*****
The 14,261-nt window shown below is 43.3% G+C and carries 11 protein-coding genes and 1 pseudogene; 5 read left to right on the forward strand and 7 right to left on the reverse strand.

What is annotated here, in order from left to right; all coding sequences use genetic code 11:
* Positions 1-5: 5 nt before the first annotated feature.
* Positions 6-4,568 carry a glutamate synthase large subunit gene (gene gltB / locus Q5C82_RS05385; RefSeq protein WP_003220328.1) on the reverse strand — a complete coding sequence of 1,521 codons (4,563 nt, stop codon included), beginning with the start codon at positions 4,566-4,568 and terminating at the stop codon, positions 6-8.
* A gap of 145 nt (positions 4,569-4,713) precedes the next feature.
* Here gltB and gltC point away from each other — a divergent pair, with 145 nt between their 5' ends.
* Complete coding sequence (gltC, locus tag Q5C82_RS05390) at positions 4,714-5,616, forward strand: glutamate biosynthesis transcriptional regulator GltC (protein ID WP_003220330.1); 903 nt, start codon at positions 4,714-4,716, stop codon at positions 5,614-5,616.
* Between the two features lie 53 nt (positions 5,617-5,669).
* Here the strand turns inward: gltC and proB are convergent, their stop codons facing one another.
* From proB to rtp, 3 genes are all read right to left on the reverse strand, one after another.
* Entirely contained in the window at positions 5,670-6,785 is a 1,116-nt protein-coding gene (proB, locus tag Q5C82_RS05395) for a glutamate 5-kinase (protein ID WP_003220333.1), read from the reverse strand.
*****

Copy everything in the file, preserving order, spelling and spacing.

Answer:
The 14,261-nt window shown below is 43.3% G+C and carries 11 protein-coding genes and 1 pseudogene; 5 read left to right on the forward strand and 7 right to left on the reverse strand.

What is annotated here, in order from left to right; all coding sequences use genetic code 11:
* Positions 1-5: 5 nt before the first annotated feature.
* Positions 6-4,568 carry a glutamate synthase large subunit gene (gene gltB / locus Q5C82_RS05385; RefSeq protein WP_003220328.1) on the reverse strand — a complete coding sequence of 1,521 codons (4,563 nt, stop codon included), beginning with the start codon at positions 4,566-4,568 and terminating at the stop codon, positions 6-8.
* A gap of 145 nt (positions 4,569-4,713) precedes the next feature.
* Here gltB and gltC point away from each other — a divergent pair, with 145 nt between their 5' ends.
* Complete coding sequence (gltC, locus tag Q5C82_RS05390) at positions 4,714-5,616, forward strand: glutamate biosynthesis transcriptional regulator GltC (protein ID WP_003220330.1); 903 nt, start codon at positions 4,714-4,716, stop codon at positions 5,614-5,616.
* Between the two features lie 53 nt (positions 5,617-5,669).
* Here the strand turns inward: gltC and proB are convergent, their stop codons facing one another.
* From proB to rtp, 3 genes are all read right to left on the reverse strand, one after another.
* Entirely contained in the window at positions 5,670-6,785 is a 1,116-nt protein-coding gene (proB, locus tag Q5C82_RS05395) for a glutamate 5-kinase (protein ID WP_003220333.1), read from the reverse strand.